Background: HTC has been struggling for many years, and that actually sounds like a broken record these days. HTC hit its peak for smartphones market share back in 2011, when it had 10.7-percent of the market. Now, in 2018, according to multiple firms including IDC and Strategy Analytics, the company's market share is one-percent, and in many markets in the world, it is below one-percent. Strategy Analytics executive director of wireless practice, Neil Mawston stated that "HTC's smartphone market share remains not far from zero in most of the entire world." Which means that HTC is selling very little smartphones, and it's likely that most of those that are sold are returned. Part of the reason for HTC's numbers falling in this quarter is that smartphone shipments are expected to fall 1.3-percent across the board this year. And when a company is already struggling to sell smartphones, seeing a slowdown in the market definitely does not help. This is the first time that smartphones will see a drop in shipments, and that is because smartphone prices are rising and forcing many to keep their smartphones longer. Mawston also noted that HTC has been making devices with new future technologies, instead of focusing on its core problems, "of limited distribution channels, a deflated sales force and a shattered brand name".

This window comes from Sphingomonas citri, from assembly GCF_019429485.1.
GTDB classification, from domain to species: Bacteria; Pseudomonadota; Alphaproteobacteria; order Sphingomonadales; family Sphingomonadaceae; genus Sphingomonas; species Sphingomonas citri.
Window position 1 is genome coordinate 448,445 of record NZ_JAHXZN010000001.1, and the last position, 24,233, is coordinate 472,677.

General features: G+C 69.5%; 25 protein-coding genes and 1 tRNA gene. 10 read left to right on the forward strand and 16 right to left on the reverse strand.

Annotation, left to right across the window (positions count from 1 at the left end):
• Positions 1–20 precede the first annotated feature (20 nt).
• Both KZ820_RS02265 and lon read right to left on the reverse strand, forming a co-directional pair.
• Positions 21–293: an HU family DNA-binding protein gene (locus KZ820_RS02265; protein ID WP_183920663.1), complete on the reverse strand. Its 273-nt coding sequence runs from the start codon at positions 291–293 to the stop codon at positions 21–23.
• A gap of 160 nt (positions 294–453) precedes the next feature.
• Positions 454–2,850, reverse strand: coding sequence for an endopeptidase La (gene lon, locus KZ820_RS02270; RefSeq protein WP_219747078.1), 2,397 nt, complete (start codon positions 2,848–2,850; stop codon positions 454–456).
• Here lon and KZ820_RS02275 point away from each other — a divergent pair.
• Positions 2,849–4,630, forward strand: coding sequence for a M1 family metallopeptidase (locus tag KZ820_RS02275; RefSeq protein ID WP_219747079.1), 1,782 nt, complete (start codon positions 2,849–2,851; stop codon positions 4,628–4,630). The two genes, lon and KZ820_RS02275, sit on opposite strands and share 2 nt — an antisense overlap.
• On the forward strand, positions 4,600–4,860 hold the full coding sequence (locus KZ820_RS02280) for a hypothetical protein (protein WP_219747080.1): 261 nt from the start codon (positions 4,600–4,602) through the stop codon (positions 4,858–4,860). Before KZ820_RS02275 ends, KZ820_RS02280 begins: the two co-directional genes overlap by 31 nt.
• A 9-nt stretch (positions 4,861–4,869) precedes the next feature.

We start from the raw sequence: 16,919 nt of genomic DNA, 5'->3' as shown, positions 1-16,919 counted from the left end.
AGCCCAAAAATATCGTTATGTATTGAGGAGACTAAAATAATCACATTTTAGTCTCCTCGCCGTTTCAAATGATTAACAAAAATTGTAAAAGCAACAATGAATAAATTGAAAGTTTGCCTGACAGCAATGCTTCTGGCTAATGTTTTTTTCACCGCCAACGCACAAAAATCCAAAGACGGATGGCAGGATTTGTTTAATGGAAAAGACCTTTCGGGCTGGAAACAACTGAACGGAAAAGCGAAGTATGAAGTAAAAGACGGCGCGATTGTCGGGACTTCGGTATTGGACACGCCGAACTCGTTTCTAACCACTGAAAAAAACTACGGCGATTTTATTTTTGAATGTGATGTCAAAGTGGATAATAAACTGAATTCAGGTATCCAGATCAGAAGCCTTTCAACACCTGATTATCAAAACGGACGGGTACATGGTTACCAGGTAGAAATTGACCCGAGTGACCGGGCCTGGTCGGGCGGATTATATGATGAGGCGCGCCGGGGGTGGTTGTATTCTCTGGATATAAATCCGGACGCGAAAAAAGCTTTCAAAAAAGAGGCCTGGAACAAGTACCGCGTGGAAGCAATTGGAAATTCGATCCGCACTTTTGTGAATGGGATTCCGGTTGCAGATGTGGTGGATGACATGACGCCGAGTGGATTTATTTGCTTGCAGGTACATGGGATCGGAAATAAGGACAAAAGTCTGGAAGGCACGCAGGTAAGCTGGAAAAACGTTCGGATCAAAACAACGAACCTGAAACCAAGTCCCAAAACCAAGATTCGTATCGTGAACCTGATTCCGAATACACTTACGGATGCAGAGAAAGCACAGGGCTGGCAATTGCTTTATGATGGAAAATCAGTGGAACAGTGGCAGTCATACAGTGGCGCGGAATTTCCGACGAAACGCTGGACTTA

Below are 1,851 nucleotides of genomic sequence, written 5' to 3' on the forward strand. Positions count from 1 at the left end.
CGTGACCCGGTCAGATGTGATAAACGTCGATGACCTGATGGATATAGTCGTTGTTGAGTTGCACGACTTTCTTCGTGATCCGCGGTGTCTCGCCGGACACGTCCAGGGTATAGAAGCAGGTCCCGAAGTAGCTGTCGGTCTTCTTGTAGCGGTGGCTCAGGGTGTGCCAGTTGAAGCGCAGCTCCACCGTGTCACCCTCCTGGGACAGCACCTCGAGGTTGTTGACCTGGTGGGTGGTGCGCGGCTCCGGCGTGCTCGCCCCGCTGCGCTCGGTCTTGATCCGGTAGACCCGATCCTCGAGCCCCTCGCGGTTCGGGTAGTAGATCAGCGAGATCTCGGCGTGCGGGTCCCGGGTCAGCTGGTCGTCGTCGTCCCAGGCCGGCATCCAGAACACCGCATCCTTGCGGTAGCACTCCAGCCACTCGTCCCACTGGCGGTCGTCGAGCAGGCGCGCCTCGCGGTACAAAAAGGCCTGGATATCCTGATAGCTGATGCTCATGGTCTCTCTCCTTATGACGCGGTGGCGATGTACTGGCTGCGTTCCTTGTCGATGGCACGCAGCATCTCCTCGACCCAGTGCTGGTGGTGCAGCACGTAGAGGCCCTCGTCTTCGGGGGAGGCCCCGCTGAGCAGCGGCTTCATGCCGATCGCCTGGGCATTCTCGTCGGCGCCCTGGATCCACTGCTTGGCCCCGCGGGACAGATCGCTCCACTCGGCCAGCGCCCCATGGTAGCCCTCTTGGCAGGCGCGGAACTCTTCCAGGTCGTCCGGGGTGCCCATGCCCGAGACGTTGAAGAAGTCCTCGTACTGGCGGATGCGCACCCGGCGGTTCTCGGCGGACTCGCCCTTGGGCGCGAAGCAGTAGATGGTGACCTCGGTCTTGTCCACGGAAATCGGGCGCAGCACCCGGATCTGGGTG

As with any company that is looking to get out of the red, HTC has been looking to cut back on spending and also diversify its revenue stream. And that's where Vive comes in. Vive has been a breath of fresh air for HTC, but virtual reality is still a very new technology, and that means that there isn't much demand for it. Additionally, once someone buys Vive, there's little reason to spend more money on Vive, as there is no newer headset, like there would be with smartphones. And the same thing goes for the EXODUS 1, their new Blockchain smartphone that debuted last month. While the phone is mostly the same as the U12+ that it debuted over the summer, it does have Blockchain technology, which is also a very new technology, and not in high-demand yet. HTC's problem isn't so much with smartphones though, it's the fact that the company was only making smartphones for much of its existence. While other companies like Sony and LG, who are also losing big on their respective mobile divisions, are staying afloat because they have other divisions that are doing well. Like TV, Cameras and PlayStation for Sony, and TVs for LG. HTC doesn't have that, though many will argue that Vive is that for HTC, but not quite at that level yet.